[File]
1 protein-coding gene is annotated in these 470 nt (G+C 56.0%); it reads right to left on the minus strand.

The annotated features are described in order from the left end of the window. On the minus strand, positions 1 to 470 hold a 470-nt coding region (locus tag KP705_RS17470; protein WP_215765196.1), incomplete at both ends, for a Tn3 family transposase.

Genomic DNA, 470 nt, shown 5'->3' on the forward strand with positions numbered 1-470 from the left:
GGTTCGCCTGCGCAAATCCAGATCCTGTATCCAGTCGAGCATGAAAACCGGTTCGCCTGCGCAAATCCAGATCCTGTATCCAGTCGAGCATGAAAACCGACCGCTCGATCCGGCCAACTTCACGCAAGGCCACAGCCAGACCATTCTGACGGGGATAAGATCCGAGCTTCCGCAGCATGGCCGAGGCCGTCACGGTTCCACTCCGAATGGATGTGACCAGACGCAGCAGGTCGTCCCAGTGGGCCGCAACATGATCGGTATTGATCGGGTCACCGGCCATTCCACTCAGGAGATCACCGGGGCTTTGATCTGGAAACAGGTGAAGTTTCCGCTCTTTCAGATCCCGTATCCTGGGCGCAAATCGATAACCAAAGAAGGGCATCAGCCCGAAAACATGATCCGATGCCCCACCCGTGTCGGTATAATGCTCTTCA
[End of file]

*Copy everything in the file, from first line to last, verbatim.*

1 protein-coding gene is annotated in these 470 nt (G+C 56.0%); it reads right to left on the minus strand.

The annotated features are described in order from the left end of the window. On the minus strand, positions 1 to 470 hold a 470-nt coding region (locus tag KP705_RS17470; protein WP_215765196.1), incomplete at both ends, for a Tn3 family transposase.

Genomic DNA, 470 nt, shown 5'->3' on the forward strand with positions numbered 1-470 from the left:
GGTTCGCCTGCGCAAATCCAGATCCTGTATCCAGTCGAGCATGAAAACCGGTTCGCCTGCGCAAATCCAGATCCTGTATCCAGTCGAGCATGAAAACCGACCGCTCGATCCGGCCAACTTCACGCAAGGCCACAGCCAGACCATTCTGACGGGGATAAGATCCGAGCTTCCGCAGCATGGCCGAGGCCGTCACGGTTCCACTCCGAATGGATGTGACCAGACGCAGCAGGTCGTCCCAGTGGGCCGCAACATGATCGGTATTGATCGGGTCACCGGCCATTCCACTCAGGAGATCACCGGGGCTTTGATCTGGAAACAGGTGAAGTTTCCGCTCTTTCAGATCCCGTATCCTGGGCGCAAATCGATAACCAAAGAAGGGCATCAGCCCGAAAACATGATCCGATGCCCCACCCGTGTCGGTATAATGCTCTTCA